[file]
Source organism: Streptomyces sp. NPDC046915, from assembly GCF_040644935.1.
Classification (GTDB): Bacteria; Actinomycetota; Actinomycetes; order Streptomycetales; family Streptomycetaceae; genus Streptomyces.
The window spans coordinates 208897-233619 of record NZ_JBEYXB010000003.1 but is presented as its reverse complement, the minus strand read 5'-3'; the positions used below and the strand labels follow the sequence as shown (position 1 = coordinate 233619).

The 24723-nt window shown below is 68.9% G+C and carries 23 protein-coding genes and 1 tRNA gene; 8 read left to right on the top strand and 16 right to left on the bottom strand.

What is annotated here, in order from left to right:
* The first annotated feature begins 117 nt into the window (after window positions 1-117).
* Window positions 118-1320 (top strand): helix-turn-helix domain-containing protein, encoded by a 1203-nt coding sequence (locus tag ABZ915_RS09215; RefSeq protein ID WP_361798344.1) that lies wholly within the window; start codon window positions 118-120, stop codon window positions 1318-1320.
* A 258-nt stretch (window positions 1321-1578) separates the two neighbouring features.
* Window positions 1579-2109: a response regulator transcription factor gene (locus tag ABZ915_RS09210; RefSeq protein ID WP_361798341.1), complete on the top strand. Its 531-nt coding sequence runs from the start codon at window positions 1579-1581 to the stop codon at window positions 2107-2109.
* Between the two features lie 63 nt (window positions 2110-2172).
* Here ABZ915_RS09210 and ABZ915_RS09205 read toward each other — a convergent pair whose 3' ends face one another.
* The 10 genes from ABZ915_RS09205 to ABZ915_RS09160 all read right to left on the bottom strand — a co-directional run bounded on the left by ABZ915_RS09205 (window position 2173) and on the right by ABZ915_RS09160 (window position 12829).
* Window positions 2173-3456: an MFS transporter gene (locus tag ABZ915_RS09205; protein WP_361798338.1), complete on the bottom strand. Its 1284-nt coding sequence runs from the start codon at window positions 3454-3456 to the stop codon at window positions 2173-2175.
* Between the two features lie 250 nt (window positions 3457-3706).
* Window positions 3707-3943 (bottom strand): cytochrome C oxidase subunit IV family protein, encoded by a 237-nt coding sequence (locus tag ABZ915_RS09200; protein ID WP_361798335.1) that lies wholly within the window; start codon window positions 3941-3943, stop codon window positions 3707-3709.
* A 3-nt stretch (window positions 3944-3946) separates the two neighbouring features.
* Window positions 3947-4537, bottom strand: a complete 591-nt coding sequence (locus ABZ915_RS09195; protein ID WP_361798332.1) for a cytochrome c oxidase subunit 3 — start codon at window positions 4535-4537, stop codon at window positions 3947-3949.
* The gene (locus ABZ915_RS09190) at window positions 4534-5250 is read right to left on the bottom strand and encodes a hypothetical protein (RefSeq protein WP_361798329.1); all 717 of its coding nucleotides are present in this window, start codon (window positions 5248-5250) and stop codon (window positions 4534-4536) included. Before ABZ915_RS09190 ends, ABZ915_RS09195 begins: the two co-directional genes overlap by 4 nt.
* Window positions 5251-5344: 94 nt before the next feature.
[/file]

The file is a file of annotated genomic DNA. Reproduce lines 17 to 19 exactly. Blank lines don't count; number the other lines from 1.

* Window positions 3947-4537, bottom strand: a complete 591-nt coding sequence (locus ABZ915_RS09195; protein ID WP_361798332.1) for a cytochrome c oxidase subunit 3 — start codon at window positions 4535-4537, stop codon at window positions 3947-3949.
* The gene (locus ABZ915_RS09190) at window positions 4534-5250 is read right to left on the bottom strand and encodes a hypothetical protein (RefSeq protein WP_361798329.1); all 717 of its coding nucleotides are present in this window, start codon (window positions 5248-5250) and stop codon (window positions 4534-4536) included. Before ABZ915_RS09190 ends, ABZ915_RS09195 begins: the two co-directional genes overlap by 4 nt.
* Window positions 5251-5344: 94 nt before the next feature.